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An FTA between China, African nations will boost global trade

By Fu Jing | China Daily | Updated: 2018-09-04 07:02
Beijing lights up to welcome guests from Africa who are attending the upcoming Forum on China-Africa Cooperation on Sept 1, 2018. [Photo/VCG]

At their meeting in Johannesburg, South Africa, in 2015, African and Chinese leaders set an ambitious goal: raising China's foreign direct investment in stocks in Africa from $32.4 billion in 2014 to $100 billion in 2020 and increasing two-way trade from $220 billion to $400 billion.

The ongoing summit of the Forum on China-Africa Cooperation in Beijing is an ideal occasion for the Chinese and African leaders to review the progress of their ambitious plan and consider injecting, if necessary, institutional expertise to realize the two goals, as well as make China's FDI in Africa and two-way trade sustainable and mutually beneficial. That could also be an essential part of their political declaration and action plan after the conclusion of the FOCAC summit on Tuesday.

Many have suggested that China and African countries, represented by African Union, should launch a feasibility study on free trade and investment facilitation negotiation with the aim of completing the detailed text of the plan before their next summit, and guarantee high-level standards for trade and investment facilitation by 2025.

The China-Africa plan is ambitious considering that, together, the two sides account for one-third of the consumers in the world, though the barriers and difficulties to meet the requirements of the plan are indeed enormous.

Still, the plan is achievable. To begin with, the development stages of China and Africa are complementary-with Africa having huge natural resources and China producing abundant consumer goods. And even though China is still not a fully industrialized country, it is fast catching up with the industrialized world-and to facilitate the process, it has signed free trade agreements with economies such as Iceland, Switzerland, Australia and New Zealand.

On the other hand, the European Union has entered into many FTAs with economies in various stages of development, such as Japan, a developed country, and Vietnam, a developing country. Which shows FTAs need not necessarily be signed between economies at the same level of development.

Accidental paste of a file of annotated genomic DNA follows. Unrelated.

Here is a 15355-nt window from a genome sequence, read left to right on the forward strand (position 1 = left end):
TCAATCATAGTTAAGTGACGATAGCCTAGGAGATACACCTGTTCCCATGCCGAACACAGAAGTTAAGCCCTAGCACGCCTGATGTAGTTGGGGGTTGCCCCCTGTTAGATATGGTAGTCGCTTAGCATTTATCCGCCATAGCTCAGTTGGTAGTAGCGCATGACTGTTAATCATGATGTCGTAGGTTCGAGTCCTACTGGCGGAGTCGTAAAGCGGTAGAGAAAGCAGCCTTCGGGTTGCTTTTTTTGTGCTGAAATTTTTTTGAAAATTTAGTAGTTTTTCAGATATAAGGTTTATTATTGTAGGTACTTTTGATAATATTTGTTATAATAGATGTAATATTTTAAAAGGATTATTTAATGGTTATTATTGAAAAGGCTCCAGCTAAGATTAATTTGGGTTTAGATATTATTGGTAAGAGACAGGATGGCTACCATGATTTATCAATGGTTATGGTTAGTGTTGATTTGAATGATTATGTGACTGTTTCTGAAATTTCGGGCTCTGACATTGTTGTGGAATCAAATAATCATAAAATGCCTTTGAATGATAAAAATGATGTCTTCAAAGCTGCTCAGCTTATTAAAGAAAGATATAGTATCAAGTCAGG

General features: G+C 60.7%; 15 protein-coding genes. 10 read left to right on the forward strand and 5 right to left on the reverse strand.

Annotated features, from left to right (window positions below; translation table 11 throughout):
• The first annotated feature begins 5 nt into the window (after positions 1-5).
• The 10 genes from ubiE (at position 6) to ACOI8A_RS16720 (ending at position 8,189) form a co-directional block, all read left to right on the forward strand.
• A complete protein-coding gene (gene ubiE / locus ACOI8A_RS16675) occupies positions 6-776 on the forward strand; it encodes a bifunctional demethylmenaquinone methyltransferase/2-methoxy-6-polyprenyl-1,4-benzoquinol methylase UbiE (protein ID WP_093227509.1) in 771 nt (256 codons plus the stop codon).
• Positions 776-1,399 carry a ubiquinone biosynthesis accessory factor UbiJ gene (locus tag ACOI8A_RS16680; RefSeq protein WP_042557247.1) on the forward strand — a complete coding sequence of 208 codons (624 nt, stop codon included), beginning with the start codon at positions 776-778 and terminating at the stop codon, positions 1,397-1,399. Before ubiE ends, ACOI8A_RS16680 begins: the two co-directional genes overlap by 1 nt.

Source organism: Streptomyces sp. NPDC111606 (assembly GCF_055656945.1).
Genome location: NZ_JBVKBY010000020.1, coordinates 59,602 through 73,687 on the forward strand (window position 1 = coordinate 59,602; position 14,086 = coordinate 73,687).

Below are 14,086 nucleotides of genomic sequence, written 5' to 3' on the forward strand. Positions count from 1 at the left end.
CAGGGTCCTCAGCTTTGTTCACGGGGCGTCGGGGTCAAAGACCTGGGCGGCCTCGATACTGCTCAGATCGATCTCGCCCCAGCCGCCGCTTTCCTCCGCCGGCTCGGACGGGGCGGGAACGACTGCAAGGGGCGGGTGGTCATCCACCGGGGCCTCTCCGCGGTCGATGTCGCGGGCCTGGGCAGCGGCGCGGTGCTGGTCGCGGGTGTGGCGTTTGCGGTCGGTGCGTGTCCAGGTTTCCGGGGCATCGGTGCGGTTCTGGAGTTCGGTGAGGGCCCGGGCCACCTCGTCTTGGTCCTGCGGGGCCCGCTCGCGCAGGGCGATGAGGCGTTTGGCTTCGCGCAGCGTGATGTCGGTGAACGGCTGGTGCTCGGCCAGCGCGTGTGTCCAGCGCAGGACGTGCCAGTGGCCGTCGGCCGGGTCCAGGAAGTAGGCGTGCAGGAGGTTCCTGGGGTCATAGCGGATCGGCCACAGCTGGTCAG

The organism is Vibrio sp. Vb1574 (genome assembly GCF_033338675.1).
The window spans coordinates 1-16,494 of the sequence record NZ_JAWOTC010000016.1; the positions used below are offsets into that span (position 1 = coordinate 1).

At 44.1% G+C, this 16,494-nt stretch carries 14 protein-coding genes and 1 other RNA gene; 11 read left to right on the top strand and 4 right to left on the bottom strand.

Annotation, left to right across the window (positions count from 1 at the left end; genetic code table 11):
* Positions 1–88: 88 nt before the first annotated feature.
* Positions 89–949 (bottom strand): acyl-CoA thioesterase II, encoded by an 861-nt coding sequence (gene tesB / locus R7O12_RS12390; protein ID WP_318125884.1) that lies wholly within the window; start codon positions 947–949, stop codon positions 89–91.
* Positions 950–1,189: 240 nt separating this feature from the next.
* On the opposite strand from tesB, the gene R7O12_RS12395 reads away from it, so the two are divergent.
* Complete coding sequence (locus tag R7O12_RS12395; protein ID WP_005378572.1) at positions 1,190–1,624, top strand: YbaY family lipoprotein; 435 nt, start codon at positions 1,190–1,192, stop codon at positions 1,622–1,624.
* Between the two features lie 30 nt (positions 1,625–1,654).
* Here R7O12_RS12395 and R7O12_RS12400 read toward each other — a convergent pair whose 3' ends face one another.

And for those who doubt China's intentions in its relations with African countries, they should know there is no political game at play in Sino-African trade. Soon after becoming China's president, Xi Jinping visited Africa on his first overseas trip. His first overseas trip this year, in July, too included African countries, which shows the great importance China attaches to Africa in its foreign policy. In return, many African leaders have visited China, because they too want to further synergize the development blueprints of China and African countries.

Moreover, the recent developments in Africa and the rest of the world could prompt China and Africa to consider more ambitious trade and investment plans. Early this year, the African leaders met in Rwanda and signed the Agreement Establishing the African Continental Free Trade Area, which is a landmark pact that could promote African integration amid the de-globalization, isolationist, protectionist policies being adopted-and the bullying tactics used-by certain economies.

If China and the African countries keep sending such positive trade and economic signals by inking an FTA, which would be one of the most sizable in the world in terms of the population, they would inject new vitality into the global economy.

And for the FOCAC summit, which is themed "China and Africa: Toward an Even Stronger Community with a Shared Future Through Win-win Cooperation", such an FTA would be a concrete step toward achieving the goal of mutual prosperity by institutionalizing Sino-African economic activities.

The author is deputy chief of China Daily European Bureau.

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